After hearing news at 9.30am of an "unconfirmed report of Alpine Accentor at Blakeney Point", I felt sure this would come up again as confirmed, so I waited for more news – the next message at 11am said "unconfirmed report of Alpine Accentor at Blakeney Point east of Plantation". All very odd, you would have thought it would have been confirmed in what was at least an hour and a half. The confirmed message came at 12.59 from James MacCallum, who had re-found it and was presumably the second person to see it – he put the news out within three minutes of him seeing it (he told me this later on). When this message came up, I was already on my way to Cley, in fact I was just driving through Glandford.
I dreaded the thought of walking Blakeney Point with my recent back, shoulder and neck issues, but decided to give it a go. This meant that I didn't get the chance to see the fabulous male Desert Wheatear at Cley, which was found by Marcus Nash, but I have seen them before – but never seen an Alpine Accentor anywhere!!! The parking had already extended into the over spill field car park at Coastguards and this is where I parked. Pete Snook had arrived just before me and had intended in going to see the Desert Wheatear, but changed his mind and joined me to walk Blakeney Point. Pete had to borrow my second bottle of water and one of my camera bags, as he hadn't planned on walking BP!
I had no choice but to travel as light as possible, so only took my camera gear, 1 bottle of water and my diet snacks in my lightest rucksack. I couldn't walk down there with the usual additional flask of coffee etc, it would have been too risky. The walk out was not too bad to be honest, the tide was out and the sand was quite firm. We walking quite fast out there, but ambled back on the return trek! I can't remember what time we left the car park or what time we arrived to be honest. We were simply focussed on getting out there – time was of the essence, as Alpine Accentors seem to have a habit of being one day birds. The third Alpine Accentor for Norfolk, that Connor Rand found at HBO on 26th April 2014, was only on show for mere minutes!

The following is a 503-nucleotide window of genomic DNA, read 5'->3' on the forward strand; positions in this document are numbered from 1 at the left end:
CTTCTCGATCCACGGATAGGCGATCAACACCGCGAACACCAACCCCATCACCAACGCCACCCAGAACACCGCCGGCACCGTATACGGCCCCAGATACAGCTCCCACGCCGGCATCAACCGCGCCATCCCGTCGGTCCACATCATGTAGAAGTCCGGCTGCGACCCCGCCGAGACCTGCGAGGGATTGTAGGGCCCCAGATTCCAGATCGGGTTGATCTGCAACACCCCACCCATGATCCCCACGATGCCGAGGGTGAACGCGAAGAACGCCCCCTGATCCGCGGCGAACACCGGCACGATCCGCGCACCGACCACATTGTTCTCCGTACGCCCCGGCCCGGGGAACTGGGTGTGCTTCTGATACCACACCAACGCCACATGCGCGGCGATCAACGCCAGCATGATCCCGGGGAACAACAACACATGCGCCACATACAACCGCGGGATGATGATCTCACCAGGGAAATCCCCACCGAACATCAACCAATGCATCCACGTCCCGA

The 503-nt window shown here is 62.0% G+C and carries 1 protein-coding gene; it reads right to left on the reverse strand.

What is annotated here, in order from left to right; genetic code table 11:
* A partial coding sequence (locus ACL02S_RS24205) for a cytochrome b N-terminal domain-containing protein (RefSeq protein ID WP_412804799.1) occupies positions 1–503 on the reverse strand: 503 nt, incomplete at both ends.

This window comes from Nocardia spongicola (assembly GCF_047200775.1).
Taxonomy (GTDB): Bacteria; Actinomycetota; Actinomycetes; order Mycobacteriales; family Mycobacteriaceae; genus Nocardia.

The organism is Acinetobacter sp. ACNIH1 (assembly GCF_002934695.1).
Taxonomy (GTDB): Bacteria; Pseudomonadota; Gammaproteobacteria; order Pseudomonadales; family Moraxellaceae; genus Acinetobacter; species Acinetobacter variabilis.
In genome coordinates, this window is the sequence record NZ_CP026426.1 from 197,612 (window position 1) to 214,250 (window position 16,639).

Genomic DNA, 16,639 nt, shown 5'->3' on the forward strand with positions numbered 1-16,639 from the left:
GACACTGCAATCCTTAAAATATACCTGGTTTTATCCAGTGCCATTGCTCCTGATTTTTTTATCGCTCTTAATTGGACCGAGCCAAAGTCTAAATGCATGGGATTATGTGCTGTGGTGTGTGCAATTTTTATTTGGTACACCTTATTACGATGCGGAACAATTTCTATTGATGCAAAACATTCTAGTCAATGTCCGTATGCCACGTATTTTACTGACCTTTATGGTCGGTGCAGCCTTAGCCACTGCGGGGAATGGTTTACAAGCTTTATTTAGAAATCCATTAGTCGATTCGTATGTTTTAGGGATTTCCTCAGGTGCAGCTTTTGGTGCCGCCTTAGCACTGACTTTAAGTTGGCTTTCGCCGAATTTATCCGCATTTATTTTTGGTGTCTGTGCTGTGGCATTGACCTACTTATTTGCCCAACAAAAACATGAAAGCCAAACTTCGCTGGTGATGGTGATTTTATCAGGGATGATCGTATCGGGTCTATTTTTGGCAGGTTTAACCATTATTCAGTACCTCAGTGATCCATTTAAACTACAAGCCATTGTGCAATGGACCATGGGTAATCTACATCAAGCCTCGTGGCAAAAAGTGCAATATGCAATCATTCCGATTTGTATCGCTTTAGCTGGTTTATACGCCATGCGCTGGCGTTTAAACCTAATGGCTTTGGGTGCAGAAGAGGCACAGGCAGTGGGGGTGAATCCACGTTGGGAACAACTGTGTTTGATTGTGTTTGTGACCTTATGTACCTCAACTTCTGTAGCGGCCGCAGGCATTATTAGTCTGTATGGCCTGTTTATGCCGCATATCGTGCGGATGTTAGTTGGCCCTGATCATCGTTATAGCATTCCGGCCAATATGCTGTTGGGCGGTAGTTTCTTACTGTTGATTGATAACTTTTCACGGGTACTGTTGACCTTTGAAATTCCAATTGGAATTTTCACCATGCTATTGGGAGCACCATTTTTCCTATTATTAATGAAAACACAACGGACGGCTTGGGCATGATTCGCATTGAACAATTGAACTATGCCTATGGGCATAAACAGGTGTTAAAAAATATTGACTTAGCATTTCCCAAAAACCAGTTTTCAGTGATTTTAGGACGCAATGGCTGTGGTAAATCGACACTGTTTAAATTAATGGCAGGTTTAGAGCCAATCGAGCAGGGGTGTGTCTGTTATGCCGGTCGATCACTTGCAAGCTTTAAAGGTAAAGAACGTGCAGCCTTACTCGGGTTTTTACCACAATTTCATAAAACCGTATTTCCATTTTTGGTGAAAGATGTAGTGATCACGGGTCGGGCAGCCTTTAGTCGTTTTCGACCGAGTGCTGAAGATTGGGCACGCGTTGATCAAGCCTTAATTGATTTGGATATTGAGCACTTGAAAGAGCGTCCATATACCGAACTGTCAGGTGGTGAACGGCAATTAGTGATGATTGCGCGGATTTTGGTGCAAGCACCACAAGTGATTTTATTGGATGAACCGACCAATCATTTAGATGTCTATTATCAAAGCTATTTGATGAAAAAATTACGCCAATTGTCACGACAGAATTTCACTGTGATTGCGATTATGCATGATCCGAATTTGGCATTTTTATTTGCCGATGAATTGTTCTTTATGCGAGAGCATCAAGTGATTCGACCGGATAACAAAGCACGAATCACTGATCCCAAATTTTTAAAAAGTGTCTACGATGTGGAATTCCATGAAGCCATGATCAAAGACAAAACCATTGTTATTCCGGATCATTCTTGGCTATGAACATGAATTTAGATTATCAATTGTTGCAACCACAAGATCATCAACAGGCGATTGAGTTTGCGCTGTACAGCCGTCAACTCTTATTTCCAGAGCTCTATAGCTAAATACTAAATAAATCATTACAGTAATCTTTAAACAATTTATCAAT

We arrived at The Plantation and birders were standing just east of here, looking northwards into a gulley in the dunes. The usual panic when you first arrive and then.... there it was! A fabulous ALPINE ACCENTOR, happily feeding away in the dunes! The finder was Paul Laurie, thank you very much indeed! Several Norfolk birders here, including Dawn & Pete B., Ashley B., Richard W., Ian, Chris and Richard, Stuart W., Mike E., Jim L., John G., Jake G., Neil B., James Mc. and others. Two birders from the "north east" called Mike and Les came over and introduced themselves to me – they read my blog regularly, lovely to meet you both!
I took so many pictures of this fabulous bird, but obviously struggling to get the results I want with the Canon R5, as Mike E.'s shot of the Alpine Accentor was stupendous and he was using the same camera and lens as me. I wasn't happy with any of the 645 shots I took when I returned home. The Alpine Accentor flew east just over to the next gulley, where we then watched it from until a Kestrel harrassed it and it flew off north over the dunes. Pete and I left to walk back after this. Stuart White did re-find it again and kindly kept with the bird for Ben C., who had ran (you did read that correctly) up the Point to see this bird – and he did see it, just in time! The last message was that the Alpine Accentor had "flew to roost in a building" at 4.48pm. The walk back was tedious! I take my hat off to Ashley Banwell – how amazing that he was able to do that walk after his accident, unbelievable really! Hardcore Norfolk boi! We joined Mike E. and Neil B. for part of the walk back to Coastguards. We arrived back in the car park at 5.30pm in the dark! The car seat had never felt so good! After a quick coffee and snack I headed home to King's Lynn.
This is now the fifth Alpine Accentor for Norfolk, the first being in 1978, 30th April and stayed for 5 days at Sheringham. The second record was at Overstrand in 2004, 20th April, one day only. The third record was in 2014, 26th April and only on show for a short while. The fourth record was at Scolt Head Island NNR in 2016, 12th April and also one day only.
More pictures later......